Last fall, Dr. Madera started a journal club for our office. This allows us to dedicate time every few weeks to sit and discuss relevant research. We strive for expansion and growth, and we often find that we need to carve out time for research as a busy practice can easily distract! We collaborate to decide on journal club topics, then scour PubMed for articles. At the time of this writing, we have done journal clubs on the following topics:
- Hyperbaric oxygen therapy
- Polyunsaturated fatty acids (PUFA) and cooking oils (just say no to seed oils!)
- NAD+ (nicotinamide dinucleotide)
Dr. Madera also finds joy and satisfaction in creating a learning environment and sees Journal club as a way to give back to our small group of undergraduate interns. We talk about the quality of the studies, potential conflicts of interest, animal vs human trials, and other pertinent aspects of scientific scrutiny. It is incredibly rewarding to hear our young students point out salient points from the articles. For example, our article on PUFAs was paid for by the olive oil foundation. Our students are awesome about making connections with their coursework as well as what we are doing here in the practice.
Recently, when we reviewed more expansive topics like NAD+ and longevity, we had some physician colleagues and friends join in remotely via Zoom. It was a fun way to integrate clinical aspects that are pertinent for us to learn with a collaborative learning environment which benefits people far beyond our office walls.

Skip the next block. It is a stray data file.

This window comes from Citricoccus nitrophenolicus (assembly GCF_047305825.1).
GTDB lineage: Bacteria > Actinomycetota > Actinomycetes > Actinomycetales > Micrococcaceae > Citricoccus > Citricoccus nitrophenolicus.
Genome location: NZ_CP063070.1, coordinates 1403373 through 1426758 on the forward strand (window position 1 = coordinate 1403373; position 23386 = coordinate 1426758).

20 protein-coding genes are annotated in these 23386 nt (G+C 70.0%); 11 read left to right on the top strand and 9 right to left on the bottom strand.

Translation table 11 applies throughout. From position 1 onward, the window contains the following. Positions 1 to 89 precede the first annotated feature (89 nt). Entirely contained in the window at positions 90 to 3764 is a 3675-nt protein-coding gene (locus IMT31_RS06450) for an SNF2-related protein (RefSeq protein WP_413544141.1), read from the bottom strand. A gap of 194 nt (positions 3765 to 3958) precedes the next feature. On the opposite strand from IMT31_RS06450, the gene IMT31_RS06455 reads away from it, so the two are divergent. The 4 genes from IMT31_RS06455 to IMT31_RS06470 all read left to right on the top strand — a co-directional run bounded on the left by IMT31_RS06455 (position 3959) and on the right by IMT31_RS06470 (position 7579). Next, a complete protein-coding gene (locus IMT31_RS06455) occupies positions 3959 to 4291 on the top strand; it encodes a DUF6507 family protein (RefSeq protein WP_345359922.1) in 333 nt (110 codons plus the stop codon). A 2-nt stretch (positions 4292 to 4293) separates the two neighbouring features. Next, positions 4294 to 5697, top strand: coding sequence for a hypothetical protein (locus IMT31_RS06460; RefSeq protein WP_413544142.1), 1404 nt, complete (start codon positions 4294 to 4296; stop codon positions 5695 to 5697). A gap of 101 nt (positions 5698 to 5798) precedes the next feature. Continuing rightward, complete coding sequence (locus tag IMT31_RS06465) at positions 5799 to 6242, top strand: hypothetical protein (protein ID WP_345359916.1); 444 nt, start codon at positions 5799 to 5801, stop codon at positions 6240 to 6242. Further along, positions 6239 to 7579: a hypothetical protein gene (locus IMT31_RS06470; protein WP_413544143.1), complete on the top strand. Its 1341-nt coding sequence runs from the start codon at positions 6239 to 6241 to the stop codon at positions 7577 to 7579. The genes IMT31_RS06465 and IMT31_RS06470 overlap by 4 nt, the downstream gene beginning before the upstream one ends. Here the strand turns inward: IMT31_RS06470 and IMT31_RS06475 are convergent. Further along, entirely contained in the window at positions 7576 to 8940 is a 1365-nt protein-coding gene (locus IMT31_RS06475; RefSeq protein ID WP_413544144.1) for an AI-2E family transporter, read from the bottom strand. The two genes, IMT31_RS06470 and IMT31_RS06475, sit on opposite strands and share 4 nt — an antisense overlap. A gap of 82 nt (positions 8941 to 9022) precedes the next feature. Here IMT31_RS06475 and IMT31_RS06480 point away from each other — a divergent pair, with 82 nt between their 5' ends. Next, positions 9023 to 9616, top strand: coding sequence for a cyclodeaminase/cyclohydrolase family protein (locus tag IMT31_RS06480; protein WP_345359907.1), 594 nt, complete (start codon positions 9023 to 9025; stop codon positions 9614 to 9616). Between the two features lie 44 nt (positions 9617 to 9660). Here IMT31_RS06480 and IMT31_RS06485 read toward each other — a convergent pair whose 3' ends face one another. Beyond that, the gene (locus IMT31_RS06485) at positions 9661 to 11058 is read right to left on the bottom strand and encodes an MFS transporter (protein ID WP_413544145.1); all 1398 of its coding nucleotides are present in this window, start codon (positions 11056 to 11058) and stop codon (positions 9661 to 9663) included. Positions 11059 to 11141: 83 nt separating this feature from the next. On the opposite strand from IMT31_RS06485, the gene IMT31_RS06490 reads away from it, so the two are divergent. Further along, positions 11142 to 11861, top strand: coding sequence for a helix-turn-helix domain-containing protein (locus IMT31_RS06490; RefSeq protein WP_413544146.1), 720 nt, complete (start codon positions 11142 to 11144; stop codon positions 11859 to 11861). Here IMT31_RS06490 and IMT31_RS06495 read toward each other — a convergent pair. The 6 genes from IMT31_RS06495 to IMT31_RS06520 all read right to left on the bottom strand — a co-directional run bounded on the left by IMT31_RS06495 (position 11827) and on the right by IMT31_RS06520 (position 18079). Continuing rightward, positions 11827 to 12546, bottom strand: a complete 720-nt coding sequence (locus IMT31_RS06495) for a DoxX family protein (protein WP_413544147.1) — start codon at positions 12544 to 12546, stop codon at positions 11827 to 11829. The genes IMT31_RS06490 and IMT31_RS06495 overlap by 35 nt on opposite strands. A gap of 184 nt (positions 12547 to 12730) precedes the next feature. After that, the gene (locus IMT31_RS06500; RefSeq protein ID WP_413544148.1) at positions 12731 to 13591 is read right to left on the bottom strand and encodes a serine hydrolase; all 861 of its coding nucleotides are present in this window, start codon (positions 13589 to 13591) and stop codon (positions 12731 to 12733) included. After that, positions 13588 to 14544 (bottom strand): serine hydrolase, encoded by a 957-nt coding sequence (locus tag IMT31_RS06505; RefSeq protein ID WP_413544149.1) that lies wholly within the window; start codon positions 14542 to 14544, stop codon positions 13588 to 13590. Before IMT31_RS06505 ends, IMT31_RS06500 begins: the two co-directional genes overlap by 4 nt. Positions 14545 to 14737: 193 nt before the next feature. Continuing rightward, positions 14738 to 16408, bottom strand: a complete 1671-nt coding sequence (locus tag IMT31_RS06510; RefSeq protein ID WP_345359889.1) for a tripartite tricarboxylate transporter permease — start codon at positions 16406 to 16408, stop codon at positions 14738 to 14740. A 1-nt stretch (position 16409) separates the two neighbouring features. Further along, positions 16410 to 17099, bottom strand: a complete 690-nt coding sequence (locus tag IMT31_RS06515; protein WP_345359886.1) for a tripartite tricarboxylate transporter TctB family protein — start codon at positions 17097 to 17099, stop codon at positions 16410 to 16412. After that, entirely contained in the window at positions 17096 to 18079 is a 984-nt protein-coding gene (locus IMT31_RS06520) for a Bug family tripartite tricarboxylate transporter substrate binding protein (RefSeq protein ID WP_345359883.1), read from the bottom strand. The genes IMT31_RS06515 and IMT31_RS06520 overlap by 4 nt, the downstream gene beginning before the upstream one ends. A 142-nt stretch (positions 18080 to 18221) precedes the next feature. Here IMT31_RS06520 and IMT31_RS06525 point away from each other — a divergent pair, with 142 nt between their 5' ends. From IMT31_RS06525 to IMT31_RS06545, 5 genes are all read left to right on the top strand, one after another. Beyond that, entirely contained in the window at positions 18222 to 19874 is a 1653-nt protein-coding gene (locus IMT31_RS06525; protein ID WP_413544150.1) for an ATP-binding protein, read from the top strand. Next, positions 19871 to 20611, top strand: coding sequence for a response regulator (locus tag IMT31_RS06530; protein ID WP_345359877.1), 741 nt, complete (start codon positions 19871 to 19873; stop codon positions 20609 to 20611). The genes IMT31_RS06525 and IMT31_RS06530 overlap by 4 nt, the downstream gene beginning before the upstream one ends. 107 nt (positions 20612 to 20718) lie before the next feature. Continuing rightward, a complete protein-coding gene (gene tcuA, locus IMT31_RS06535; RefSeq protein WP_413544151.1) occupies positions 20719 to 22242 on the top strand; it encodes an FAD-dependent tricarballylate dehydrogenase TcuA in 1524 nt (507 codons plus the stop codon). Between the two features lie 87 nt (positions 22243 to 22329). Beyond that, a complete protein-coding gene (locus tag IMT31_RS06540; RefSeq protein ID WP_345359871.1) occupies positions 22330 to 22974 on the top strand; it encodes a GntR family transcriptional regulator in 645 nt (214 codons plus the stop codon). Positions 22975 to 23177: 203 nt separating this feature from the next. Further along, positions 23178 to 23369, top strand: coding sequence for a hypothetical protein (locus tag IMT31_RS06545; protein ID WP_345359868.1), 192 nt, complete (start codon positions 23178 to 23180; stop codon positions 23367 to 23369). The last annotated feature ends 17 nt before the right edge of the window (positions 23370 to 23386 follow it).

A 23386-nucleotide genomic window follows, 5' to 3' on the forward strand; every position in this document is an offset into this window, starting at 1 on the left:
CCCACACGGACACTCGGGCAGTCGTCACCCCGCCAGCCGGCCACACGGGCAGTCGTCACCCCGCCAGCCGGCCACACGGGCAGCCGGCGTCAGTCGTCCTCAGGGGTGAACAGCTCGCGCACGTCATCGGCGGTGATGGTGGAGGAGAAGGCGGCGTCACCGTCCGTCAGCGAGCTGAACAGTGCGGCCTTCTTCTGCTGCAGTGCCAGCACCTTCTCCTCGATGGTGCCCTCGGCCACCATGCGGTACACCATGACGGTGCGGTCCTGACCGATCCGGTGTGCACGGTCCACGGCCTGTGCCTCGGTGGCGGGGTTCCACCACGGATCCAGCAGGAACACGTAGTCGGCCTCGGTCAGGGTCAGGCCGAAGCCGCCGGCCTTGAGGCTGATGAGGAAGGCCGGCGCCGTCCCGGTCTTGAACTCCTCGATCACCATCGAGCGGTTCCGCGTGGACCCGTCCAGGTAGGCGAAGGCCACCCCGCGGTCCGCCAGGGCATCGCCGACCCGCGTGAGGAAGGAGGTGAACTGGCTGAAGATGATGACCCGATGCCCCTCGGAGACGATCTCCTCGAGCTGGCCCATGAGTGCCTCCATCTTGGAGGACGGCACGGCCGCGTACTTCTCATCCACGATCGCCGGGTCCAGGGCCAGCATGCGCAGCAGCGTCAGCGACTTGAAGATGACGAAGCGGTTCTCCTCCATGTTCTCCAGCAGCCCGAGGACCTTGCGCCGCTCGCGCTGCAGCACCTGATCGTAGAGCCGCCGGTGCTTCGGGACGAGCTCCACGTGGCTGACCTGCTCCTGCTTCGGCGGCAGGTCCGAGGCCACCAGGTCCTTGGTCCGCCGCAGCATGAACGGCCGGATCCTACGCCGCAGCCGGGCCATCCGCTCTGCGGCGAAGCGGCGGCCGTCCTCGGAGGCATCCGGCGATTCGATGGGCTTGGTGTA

I have included a short summary of some key points about NAD+ that we are providing to patients. We have also expanded our offerings to include IV infusions. We are offering NAD+, our own customized Myers cocktail that focuses on the neurologic system, as well as IV vitamin C, with more to come.
Nicotinamide adenine dinucleotide, or NAD+, is a coenzyme of Vitamin B3 (niacin) found in every cell in your body. It is involved in hundreds of metabolic processes. As we age, NAD+ is depleted which causes:
- Compromises mitochondrial activity
- Induces stem cell senescence
- Impairs our capacity for tissue maintenance and repair
Decreased NAD+ supply in the tissues has been correlated with metabolic dysfunction and insulin resistance. In simpler terms, declining NAD+ may play a role in aging and obesity. NAD+ is utilized to breakdown the fuel in your body to give energy to your cells for vital functions.
Even though NAD may decrease as we age, we can increase NAD+ in our bodies with infusion therapy. Basic science and animal studies show that if NAD+ is increased, the body reinvigorates muscle, neural, and melanocyte stem cell populations, and enhances mitochondrial function. This means increased NAD+ levels in the body could provide more energy for your cells. It could also improve your body’s ability to combat oxidative stress and inflammation.
There is also some evidence that NAD+ supports oxytocin regulatory pathways which are involved in maintaining a lean body. NAD+ is involved in carbohydrate and alcohol metabolism and circadian rhythms. Replenishing NAD+ is used to decrease cravings, lessen withdrawal and help lessen the stress of these substances on your brain and body.
Pubmed articles for your reference: